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What to watch for today
More turbulence for Cathay Pacific. Trade unions plan to demonstrate near its operational hub in response to the airline firing a labor leader for backing the Hong Kong protests. The company, pressured by Beijing, warned it will show “zero tolerance” for employees supporting the rally.
A landmark ruling in the US opioid crisis. An Oklahoma judge is expected to rule on whether Johnson & Johnson will be held responsible for the state’s deadly opioid epidemic. A decision against the company could mean large payouts in similar cases across the US.
A reading on Germany’s business climate. Amid fears the EU’s largest economy is entering a recession, investors await results of the latest Ifo survey, which provides insight into what executives from a range of industries are thinking.
Over the weekend
South Korea irked Tokyo some more. Its forces began two days of expanded drills Sunday around the Dokdo (or Takeshima, in Japan) islands, which both nations claim. Days earlier it scrapped an intelligence-sharing agreement with its neighbor.
Trump ruined dinner at the G7 summit. The US president caused a heated argument by insisting that Russia be readmitted to the group, an idea his counterparts resisted, saying only liberal democracies belong. Russia was ejected for its annexation of Crimea.
The US and Japan drew closer to a trade deal. The two sides agreed in principle to the core elements of an agreement, with the hope being that Donald Trump and Shinzo Abe will sign it next month in New York. Suffering US farmers stand to win big.
Republican Joe Walsh announced he’ll run for US president. The conservative talk-show host and former congressman called Trump “the worst of who we are” and said the nation could not take another four years of him. Trump has a solid approval rating among Republicans, however.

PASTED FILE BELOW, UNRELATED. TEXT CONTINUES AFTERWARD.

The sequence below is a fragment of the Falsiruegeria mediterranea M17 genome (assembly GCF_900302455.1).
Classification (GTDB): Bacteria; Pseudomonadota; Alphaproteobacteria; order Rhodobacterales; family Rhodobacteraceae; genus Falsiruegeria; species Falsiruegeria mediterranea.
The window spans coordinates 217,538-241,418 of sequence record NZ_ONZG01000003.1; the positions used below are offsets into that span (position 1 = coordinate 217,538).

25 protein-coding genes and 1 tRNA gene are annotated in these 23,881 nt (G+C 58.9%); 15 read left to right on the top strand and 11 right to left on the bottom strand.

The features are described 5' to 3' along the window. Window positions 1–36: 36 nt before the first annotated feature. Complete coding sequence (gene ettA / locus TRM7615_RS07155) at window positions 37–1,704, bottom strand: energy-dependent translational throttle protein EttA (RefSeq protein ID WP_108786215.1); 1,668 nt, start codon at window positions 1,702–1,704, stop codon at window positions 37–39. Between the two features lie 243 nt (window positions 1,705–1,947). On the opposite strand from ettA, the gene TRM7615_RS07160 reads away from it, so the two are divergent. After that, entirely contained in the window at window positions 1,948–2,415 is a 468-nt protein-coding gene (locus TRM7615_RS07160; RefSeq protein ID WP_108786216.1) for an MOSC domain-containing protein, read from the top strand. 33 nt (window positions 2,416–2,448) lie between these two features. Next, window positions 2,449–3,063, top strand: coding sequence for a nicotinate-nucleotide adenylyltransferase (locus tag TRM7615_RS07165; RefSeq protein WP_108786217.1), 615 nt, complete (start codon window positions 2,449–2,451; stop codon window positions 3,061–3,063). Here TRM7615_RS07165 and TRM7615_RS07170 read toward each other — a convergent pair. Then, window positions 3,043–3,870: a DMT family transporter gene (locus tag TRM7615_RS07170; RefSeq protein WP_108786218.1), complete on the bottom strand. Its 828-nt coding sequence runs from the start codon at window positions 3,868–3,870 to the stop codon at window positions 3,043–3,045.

The one with all the in-jokes. The final Friends episode wrapped up more than 15 years ago, but the sitcom has never been more popular. Rachel, Monica, Phoebe, Ross, Chandler, and Joey are favorites with a new generation of viewers who weren’t even born when the show debuted in 1993. The Quartz Obsession Netflix and chills.
Matters of debate
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Art institutions are getting too ideological. Museums do not need to promote social justice.
Being nice can hurt your career. Prioritizing it over honesty has serious downsides.
Human-led curation has a place amid algorithms. Even Netflix, famous for its use of the latter, is now offering movie collections made by people.
Hong Kong protestors are attacking “smart” lampposts. They suspect the high-tech structures are surveillance tools.
A SpaceX launch has prompted warnings to exit homes. Windows of nearby houses could shatter in the event of an “overpressure event.”
A pumice raft bigger than Manhattan is bobbing around the Pacific. The volcanic rock is so porous it floats.
PlayStation’s first movie lost its director—for the fifth time. Maybe it’s a sign the action-adventure game Uncharted doesn’t belong on the big screen.
NASA is investigating what may be the first space crime. The long arm of the law reaches beyond Earth’s bounds.
Our best wishes for a productive day. Please send any news, comments, chunks of pumice, and your very own movie recommendations to email@example.com. Join the next chapter of Quartz by downloading our app and becoming a member. Today’s Daily Brief was brought to you by Steve Mollman and Daniel Wolfe.